End of the Line (1933)

by Paul Mattick

“Insull bankrupt!” ––The headlines read for over a week. The Chicago Opera season was coming to an end. Galli Gurci retired to her home in the country, grew roses and refused to pay her taxes. A Riviera home came under the hammer. Tito Schipa fired two private detectives. Now his heir could rest at ease. He would no longer be robbed by extortionists, though he would also be worth a few hundred thousand less. Resignations––disappointments––tears! The ballet disbanded. The burlesque hula-hula girls shook their breasts more vigorously to meet the new competition.

Old Insull––great patron of the arts, father and owner of the opera, financial genius––was on the run. London––Paris––Athens!

Four major suicides made headlines. A dozen smaller ones, worth a mere three lines, were an embarrassment to the life insurance company. Those who had lost a lot jumped from the eighteenth floor of the fashionable Gold Coast apartments. Those less high up dove off the pier into the darkness of Lake Michigan instead.

The streetcars were owned by the Insull corporation––would they go out of service? Would the railways slowly rust over?––Life goes on. Chicago had big plans. The city was being prepped for the World’s Fair. “A century of progress!” The streetcars also ran without Insull.

Surely, this was all a big change for Bill Waters, though it seemed quite natural to him. Life without a streetcar?––Unimaginable! His life was too closely bound up with it. He had twenty years as a conductor under his belt on the Halsted Street line. During that time, the streetcar had come to mean everything to him: his bread, his house, his wife, his worries and conversations.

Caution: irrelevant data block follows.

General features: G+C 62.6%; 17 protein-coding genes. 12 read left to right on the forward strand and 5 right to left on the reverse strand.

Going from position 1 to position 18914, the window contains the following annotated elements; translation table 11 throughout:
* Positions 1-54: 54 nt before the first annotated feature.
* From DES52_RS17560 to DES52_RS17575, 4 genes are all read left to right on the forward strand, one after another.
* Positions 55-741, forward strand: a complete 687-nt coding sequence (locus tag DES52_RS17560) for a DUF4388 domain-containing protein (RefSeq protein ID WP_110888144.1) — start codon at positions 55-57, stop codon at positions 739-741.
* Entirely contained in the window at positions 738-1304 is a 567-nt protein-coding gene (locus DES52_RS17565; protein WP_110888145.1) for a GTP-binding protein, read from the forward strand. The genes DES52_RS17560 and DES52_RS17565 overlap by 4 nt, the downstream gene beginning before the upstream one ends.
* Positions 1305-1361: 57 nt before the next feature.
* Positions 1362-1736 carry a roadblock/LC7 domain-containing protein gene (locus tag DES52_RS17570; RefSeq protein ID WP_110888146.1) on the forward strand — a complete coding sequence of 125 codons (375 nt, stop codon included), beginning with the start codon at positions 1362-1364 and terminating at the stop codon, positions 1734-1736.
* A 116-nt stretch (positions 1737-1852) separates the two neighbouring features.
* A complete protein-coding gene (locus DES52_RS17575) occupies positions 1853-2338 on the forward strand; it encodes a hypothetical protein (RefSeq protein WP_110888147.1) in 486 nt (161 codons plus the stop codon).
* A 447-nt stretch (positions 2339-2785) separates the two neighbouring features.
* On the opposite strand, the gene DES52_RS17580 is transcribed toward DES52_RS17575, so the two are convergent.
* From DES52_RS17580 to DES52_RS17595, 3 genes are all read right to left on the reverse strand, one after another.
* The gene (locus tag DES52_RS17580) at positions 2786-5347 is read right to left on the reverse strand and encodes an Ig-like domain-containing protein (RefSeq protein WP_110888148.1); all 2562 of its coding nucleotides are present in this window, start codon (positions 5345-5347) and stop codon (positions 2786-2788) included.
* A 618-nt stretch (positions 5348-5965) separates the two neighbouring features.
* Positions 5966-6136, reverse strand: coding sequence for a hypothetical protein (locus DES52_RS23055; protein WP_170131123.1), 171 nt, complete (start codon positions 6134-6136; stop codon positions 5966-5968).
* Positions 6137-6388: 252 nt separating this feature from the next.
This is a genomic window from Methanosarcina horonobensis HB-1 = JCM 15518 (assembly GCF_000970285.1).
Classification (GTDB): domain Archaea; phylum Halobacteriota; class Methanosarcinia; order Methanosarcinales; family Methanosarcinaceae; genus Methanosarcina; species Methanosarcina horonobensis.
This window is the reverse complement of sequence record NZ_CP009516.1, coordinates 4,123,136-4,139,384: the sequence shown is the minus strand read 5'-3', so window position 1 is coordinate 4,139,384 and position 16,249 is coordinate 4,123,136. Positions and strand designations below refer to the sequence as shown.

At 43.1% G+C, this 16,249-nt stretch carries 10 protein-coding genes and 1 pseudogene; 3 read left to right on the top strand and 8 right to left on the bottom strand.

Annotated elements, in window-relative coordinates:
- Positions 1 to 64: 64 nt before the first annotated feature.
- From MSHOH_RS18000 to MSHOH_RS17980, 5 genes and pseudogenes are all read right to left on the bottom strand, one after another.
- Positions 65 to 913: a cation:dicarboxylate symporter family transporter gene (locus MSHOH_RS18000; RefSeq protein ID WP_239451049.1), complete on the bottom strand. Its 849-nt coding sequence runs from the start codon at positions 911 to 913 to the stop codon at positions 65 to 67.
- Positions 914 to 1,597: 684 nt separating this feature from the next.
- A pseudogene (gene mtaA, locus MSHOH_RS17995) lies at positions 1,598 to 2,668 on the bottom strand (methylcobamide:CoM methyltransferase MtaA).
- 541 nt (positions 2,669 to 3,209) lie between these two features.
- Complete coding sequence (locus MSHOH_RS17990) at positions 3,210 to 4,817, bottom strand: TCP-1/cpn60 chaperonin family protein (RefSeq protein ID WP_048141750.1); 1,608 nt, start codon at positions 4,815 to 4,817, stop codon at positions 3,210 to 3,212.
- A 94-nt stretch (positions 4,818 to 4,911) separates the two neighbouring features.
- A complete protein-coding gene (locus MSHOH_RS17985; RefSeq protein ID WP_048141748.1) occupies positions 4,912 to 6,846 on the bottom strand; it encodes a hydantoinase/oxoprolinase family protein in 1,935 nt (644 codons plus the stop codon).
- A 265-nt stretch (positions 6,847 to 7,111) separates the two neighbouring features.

A long stretch, right through the heart of the city. Just two times from one end of the line to the other, and he had about earned his pay. But habit became necessity, and Bill’s face would always light up any time he heard anyone sing that old song which meant so much to him, “O, my dear Halsted street––Halsted street––Halsted street!”

Twenty long years. With and without beer, in peace and in war, through all crises. The union took care of everything that had to do with wages, there was nothing to worry about; he always got paid. You paid the unions so you could sleep at night, just as Tito Schipa paid money so his heir could sleep at night. Life was simple.

After ten years of instalments, Bill Waters owned a house on the outskirts. He had money in the bank and owned shares in the Insull corporation. Bill was more than a conductor. In theory, he owned at least a fraction of the car he drove. For these reasons, Bill had been a good worker. Anyone who rode for free was not only cheating the company, but Bill Waters as well.